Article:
"It is possible that the area around Range Creek is a microhabitat that could be good for moose," he said. "Kind of a little refuge."
Bison, another less-expected guest, have been seen in the canyon for years, but the moose are relatively new.
State wildlife officials spotted roughly a dozen moose during aerial elk surveys on the high-elevation West Tavaputs Plateau some parts of which are at an elevation higher than 10,000 feet. They decided to augment the new population with animals that needed to be moved from urban environments in northern Utah. The first transplanted moose arrived in the summer of 2012.
"We delivered 13 the first year and two more last summer," said Brad Crompton, a biologist in the southeastern region office of the Division of Wildlife Resources (DWR) in Price. "The idea was to put them near the headwaters [of Range Creek] and the upper canyons."
It didn't take long for the moose to explore their new surroundings. Sightings soon followed at various locations, including the private Tavaputs Ranch on the plateau and the Range Creek Field Station in the lower canyon.
Corinne Springer, ranch manager at the field station, saw a cow and bull moose on the same day last week and posted a picture of the female (sporting ear tags and a radio collar) on the Range Creek Facebook page. The Jensen family from the Tavaputs Ranch reports seeing moose, including cows with twin calves, in the high country.
The Nine Mile moose population, so named because the area elk herd is also named for the region to the north of the Tavaputs, is now about 30 animals. Crompton says the area could support roughly 75.
Four of the moose cows have radio collars so they can be tracked and observed.
There have been no discussions about allowing hunting of the moose, but it will likely happen if the population reaches its capacity.
The roughly 3,000 moose in Utah, MacNulty said, are the southernmost naturally occurring moose in North America. The largest member of the deer family was not found in Utah when pioneers arrived and, biologists say, migrated on its own from Idaho and Wyoming.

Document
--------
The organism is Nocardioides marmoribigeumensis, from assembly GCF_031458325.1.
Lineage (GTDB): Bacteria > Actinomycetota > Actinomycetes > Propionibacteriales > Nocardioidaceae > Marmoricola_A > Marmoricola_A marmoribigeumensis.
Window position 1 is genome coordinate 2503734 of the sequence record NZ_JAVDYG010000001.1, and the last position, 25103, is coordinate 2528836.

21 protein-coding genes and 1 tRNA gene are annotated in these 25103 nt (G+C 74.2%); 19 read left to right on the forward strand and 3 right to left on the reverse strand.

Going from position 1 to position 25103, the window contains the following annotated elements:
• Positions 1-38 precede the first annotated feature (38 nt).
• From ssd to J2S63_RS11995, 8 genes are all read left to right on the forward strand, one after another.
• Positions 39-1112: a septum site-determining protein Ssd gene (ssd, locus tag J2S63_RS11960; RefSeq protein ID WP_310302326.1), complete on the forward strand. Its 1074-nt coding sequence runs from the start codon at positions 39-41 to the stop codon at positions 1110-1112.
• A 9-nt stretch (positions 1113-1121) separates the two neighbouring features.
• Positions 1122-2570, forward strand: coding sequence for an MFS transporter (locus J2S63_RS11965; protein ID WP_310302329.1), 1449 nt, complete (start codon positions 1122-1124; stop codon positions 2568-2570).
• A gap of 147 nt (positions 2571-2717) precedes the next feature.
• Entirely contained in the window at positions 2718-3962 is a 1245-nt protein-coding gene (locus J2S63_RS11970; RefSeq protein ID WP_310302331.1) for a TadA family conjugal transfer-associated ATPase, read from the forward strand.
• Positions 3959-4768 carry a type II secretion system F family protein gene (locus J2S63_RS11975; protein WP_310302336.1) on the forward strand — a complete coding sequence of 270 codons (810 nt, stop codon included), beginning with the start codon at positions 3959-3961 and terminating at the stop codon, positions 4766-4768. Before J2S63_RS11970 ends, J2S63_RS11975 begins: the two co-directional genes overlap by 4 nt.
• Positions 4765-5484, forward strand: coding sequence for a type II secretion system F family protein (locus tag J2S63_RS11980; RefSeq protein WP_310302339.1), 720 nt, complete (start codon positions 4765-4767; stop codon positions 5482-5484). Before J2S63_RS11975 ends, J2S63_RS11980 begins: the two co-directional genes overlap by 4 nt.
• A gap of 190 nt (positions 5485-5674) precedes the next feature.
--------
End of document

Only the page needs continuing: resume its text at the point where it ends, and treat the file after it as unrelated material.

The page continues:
The first recorded sighting didn't happen until the early 1900s at the mouth of Spanish Fork Canyon. The first established moose herd was not recognized until 1947, and formal management of the species in the state did not start until 1957.
"The Utah moose are a population on the edge of the species' range," MacNulty said. "They serve as a valuable tool for [studying] any kind of environment change."
For a northern Utah study, 120 moose were collared in January 2013. It's too early to draw conclusions, but results so far show the moose in some areas are struggling while others seem to be thriving.
"We are seeing high levels of tick infestation in some areas and those appear to have a low reproduction rate. We had one moose in the area west of Heber [City] that looked like a ghost, it had so little hair," MacNulty said. "Strangely, just to the east of that area, the moose have beautiful coats and most of the cows had calves."
Despite the ticks, McNulty said, survival rates of the collared animals are high and are about the same across northern Utah. That's important when states across the country are reporting significant reductions in moose populations due to a variety of possible factors, some driven by climate change.
Wildlife officials were so concerned about the decline in Minnesota moose although it appears less drastic than it once seemed that hunting was put on hold as they attempt to figure out why it's happening.
"Moose in Utah, despite environmental challenges," MacNulty said, "seem to be pretty resilient."